Will My Colleagues Judge Me?

Home  sick, I’ve been clicking around  the web and came upon this post on Corporette, a blog read by thousands of young women seeking advice about clothing and etiquette in the corporate workplace — in other words, they come to this site for coaching in middle- class based norms of dress and behavior in professional settings.

This post made me sit up straighter.  Rather than asking about maintaining fashion sense in footwear even on snowy days (the more common sort of conversation on this site),  one young woman, an aspiring law student identifying herself as being from a poor background, asked this:

My fiance is a mechanic – he loves his career and would not change it for the world, however, I am worried – will my colleagues judge me because of this?

And the author of blog, and  202 commentors  (to date) weighed in.   What unfolds is a fascinating discourse on class and education, though it’s rarely named as such.
The owner of the blog first weighs in with classic blue-collar stereotypes (on which she’s called by several commentors):
Can he make dinner conversation with people on “educated” topics? On a more basic level, are his table manners and his grammar good (or is he open to improving them)?
In the discussion that follows,  a number of lawyers mention that they never encounter any working-class people in their work lives.    Many lawyers frame the issue personally — lawyers are by nature “self-absorbed” so they’d either not notice others or would possibly, as individuals, be snobs.  Others tell tales of working-class partners who behave in professional settings.   Only a few mention that many highly educated lawyers are lousy conversationalists and slobs at the table.
And there are stories here of other women who have experienced exactly the kinds of judgments that the questioner feared.
As is usually the case with blogs that generate this much response, nothing is resolved, but I’m fascinated that a young woman with high aspirations (and apparently, the accomplishments to justify them) knows, at this juncture in which she’ll take the next step into daily interaction with those from class backgrounds much higher than her own, that class matters in ways that her new colleagues may never understand.
The comments are worth the read.
What catches your eye in this complex conversation?

The Drama of Social Class

It’s an unusually rich day for writing about class in the blogosphere, as Mr. Excitement opens his essay with these words:

In building a career as a theater director, I have been extremely conscious of my social class. It affects every aspect of both my artistic work and my career development.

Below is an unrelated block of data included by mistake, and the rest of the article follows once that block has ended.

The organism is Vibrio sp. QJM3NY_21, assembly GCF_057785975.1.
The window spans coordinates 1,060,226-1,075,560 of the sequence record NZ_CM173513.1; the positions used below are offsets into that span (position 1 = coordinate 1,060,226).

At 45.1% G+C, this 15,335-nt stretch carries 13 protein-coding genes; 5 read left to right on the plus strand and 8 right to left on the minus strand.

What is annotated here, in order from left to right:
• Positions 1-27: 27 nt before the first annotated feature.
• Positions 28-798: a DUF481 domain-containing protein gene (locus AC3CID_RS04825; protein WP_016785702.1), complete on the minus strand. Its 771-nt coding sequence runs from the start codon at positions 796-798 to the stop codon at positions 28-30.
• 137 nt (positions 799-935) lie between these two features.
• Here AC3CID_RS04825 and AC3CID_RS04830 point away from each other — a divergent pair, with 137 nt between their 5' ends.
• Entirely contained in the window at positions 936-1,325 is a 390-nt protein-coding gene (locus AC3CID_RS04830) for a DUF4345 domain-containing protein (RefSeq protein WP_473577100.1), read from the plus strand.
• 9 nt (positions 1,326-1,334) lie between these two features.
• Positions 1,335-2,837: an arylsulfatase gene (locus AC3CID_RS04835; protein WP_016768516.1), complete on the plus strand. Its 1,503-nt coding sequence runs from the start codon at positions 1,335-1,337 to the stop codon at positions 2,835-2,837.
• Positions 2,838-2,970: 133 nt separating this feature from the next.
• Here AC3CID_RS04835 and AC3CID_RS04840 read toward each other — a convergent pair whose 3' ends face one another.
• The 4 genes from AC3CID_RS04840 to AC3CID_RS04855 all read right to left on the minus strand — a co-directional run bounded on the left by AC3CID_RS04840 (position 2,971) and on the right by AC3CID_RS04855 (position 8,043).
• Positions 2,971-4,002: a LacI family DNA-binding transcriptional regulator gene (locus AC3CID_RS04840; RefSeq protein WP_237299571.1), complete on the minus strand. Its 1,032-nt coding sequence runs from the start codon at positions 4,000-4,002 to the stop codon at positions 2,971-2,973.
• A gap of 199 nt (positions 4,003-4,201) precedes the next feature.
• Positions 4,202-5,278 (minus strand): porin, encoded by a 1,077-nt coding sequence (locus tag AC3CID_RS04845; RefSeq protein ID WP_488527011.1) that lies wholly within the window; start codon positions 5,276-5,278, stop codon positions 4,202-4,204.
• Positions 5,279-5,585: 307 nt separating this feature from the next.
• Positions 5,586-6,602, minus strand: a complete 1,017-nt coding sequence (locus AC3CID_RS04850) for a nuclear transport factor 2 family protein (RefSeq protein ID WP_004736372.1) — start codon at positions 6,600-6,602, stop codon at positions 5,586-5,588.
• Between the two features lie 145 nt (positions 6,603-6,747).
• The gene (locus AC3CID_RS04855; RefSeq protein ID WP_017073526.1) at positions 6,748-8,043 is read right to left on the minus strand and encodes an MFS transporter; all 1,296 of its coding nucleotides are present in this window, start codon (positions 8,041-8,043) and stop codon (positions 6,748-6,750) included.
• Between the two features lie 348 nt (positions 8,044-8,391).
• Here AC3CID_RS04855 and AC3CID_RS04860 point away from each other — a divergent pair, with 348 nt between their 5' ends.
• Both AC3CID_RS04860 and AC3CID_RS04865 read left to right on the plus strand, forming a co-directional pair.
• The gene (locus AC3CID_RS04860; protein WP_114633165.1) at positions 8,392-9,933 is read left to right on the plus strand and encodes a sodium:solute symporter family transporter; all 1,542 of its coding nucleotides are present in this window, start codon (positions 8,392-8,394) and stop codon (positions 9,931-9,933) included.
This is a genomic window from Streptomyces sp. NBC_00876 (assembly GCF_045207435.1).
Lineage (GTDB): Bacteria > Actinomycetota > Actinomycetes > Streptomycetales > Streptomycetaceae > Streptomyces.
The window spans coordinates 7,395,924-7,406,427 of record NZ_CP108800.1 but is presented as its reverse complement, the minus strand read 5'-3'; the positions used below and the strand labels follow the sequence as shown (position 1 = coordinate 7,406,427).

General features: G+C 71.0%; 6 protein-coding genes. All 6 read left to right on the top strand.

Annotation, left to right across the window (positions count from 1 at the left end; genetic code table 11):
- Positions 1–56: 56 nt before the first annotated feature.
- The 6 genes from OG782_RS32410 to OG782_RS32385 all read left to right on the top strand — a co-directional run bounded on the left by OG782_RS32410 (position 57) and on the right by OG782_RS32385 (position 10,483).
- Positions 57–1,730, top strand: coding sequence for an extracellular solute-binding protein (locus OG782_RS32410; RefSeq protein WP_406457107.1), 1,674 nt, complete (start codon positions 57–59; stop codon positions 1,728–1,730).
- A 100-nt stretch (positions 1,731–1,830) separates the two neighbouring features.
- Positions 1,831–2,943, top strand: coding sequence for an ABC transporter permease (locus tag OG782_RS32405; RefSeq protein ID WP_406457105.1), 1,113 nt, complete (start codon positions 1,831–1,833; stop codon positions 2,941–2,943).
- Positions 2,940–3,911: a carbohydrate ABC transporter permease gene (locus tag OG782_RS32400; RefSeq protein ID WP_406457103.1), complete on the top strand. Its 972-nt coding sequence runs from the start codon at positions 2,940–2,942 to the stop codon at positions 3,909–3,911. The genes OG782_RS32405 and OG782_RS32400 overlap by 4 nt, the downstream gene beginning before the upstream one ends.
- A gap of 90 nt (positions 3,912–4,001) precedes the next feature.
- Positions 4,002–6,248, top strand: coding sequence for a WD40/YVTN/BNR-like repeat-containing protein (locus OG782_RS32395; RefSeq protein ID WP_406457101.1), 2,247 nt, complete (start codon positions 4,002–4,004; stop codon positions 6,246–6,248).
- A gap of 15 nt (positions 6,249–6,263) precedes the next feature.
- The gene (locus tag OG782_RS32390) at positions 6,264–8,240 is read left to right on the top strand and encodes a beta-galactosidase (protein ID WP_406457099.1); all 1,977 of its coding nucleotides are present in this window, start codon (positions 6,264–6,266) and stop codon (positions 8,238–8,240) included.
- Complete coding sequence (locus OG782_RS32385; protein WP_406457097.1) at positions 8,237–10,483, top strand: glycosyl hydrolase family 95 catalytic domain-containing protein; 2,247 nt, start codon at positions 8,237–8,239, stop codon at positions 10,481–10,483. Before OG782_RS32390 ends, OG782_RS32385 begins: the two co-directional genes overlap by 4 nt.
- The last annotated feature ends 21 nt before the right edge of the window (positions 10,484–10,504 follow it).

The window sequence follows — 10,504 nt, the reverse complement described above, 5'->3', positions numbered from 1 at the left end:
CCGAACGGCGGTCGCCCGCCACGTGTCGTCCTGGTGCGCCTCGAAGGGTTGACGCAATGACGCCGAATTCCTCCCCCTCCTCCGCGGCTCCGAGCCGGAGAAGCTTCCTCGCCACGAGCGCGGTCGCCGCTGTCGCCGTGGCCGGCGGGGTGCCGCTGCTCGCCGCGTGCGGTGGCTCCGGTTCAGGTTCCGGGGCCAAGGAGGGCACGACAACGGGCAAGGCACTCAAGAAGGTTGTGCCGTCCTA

The essay and comments provoke questions about access to the arts, about pursuing dreams from distant places, about the costs of becoming educated. He promises that there’ll be a Part 2. I’ll watch for it.

Why getting to preschool in a limo matters (but being silly doesn’t)

On his EarlyStories blog, Richard Lee Colvin also wrote about the NYT chauffeur-driven preschoolers story , and he asks a fair question:

This is a variant on a story that appears frequently in the New York media. Striving, image-conscious, nouveau-riche Manhattanites do whatever they can to get into a handful of expensive preschools because they think the schools will guarantee their kids a quick-trip to the Ivy League and we make them look silly in the bargain. Old story. Easy target. But beyond its obvious entertainment value, does it matter?

Some of the reasons that I think that this story matters (beyond the considerable entertainment value, of course):

  1. Stories like this are a reminder of a major flaw in the logic of NCLB: Parents like this will never stand still while other kids catch up to their kids. If all poor and working-class kids aced every standardized test thrown at them this year, these parents would simply find ways to move the bar. And then they’d hire drivers to get their kids to the other side of that bar.
  2. These kids are learning who they are in the world. They are learning (consciously or not, and not is worse) that they deserve
    • to be buffered from contact with people not like them by enormous personal and public space,
    • to have adults defer to them,
    • to be exempted from silly rules that were made for other people,
    • to consume as much fossil fuel on one preschool run as an entire village in African consumes in a month
    • to be very comfortable even when traversing only a few blocks to preschool.
  3. The kids heading for other schools, stuck behind the idling limos on public transportation, are learning (consciously or not, and not is much worse) their own lessons about what kids like them deserve.
  4. There is social drama going on all around the idling limos on the busy streets. The sanitation workers, bus drivers, taxi drivers, and delivery people are thinking about their own kids as they’re stuck in traffic. As they dream the dreams of parents, they think about the enormous social distance that their kids would have to travel to be within shouting distance of a level playing field with the kids stepping out of the limos. From days and weeks of such encounters, aspirations are shaped.
  5. The kids of the sanitation workers, bus drivers, taxi drivers, and delivery people are probably going to be working for the kids in the limos some day. At the very least, the kids in the limos will someday be called upon to to sit on policy advisory boards, foundations, and university boards. They’ll be major contributors to the political candidates of their choice. Other peoples’ kids are going to live under their influence.
  6. And everyone on the block is learning something about the inevitability of all of this.

Are these parents acting silly? You bet. But acting silly doesn’t seem to really matter.